I’m not going to dwell on this issue, as patching should be a first resort on fixing a vulnerability once a patch is successfully created and made available, but systems as we learned must go through testing in the larger world, and if programs break that run on these systems, then the system can’t be patched.

According to Ransomware: What Are the Bad Guys After and How Do I Stop Them? they want to cause as much damage as possible, whether it is monitary, or whether it is physical. They want to hurt you at the worst possible time, when files matter to you. Backing up is the first step, and making sure your stuff is backed up on a regular basis.

e article WannaCry & The Reality Of Patching will go in to detail on why patching is becoming a problem today.

I’ll have my longer article out, but wanted to get some more information out now while it is still fresh.

Thoughts? Please give us a holler on the comment boards.

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showdan, what part does it have?

So I know its a little late to add it to the article being worked on with images and the like, but I did find something interesting out in regards to Wannacry that I thought was interesting. There is a search engine out there called shodan, and I’m not even sure of its spelling. From what I understand of this site, it is similar to Google, but yet, it populates all of the machines with open ports, among other things. Whatever this site is, it also does port scanning, where you can ask it who has a certain port open. Instead of phishing, I saw something that said the people involved searched for machines with port 445 open, and infected that way. I’m still thinking the possibility of a phish is still there, but anything is possible.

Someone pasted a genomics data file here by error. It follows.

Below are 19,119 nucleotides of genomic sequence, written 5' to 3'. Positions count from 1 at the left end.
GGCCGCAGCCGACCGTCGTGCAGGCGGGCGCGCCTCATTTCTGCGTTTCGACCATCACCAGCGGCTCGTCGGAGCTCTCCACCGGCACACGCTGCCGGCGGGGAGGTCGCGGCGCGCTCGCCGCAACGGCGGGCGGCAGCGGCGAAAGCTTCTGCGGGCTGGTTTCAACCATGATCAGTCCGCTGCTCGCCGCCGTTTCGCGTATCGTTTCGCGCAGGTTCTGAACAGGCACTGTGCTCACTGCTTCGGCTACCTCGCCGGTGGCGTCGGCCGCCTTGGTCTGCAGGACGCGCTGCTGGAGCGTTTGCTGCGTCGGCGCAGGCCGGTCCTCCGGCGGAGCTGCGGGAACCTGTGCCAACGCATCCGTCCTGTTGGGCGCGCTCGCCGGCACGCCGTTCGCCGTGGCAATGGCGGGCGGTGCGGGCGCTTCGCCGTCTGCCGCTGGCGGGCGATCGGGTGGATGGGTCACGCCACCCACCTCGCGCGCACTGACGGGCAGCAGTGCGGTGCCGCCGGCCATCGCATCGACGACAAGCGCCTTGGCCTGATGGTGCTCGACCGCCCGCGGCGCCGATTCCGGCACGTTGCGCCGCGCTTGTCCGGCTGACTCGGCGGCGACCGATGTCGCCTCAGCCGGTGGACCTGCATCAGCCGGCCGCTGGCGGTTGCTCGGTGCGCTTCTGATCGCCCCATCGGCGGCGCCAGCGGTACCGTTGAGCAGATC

shodan

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Wannacry, an update

Hi folks,

I’m here to give everyone an update, although i just wrote a longer article linking to sources and other thoughts in regards to this big time ransomware, Wannacry. I didn’t cover everything, because I still want to see what Security Now has to say although I caught part of it. I’ve seen reports like North Korea having a part in this, and we know that Microsoft now patched XP and other operating systems that were vulnerable which they normally wouldn’t, but this was bad. As soon as the article is done and posted, you’ll get a link, as if I gave it now, its in rough draft form now and links wouldn’t work unless I took the painful time to do this. For now, there’s tons of media coverage on this, maybe some speculation, but we definitely know more than we did on Friday. I’m still in shock.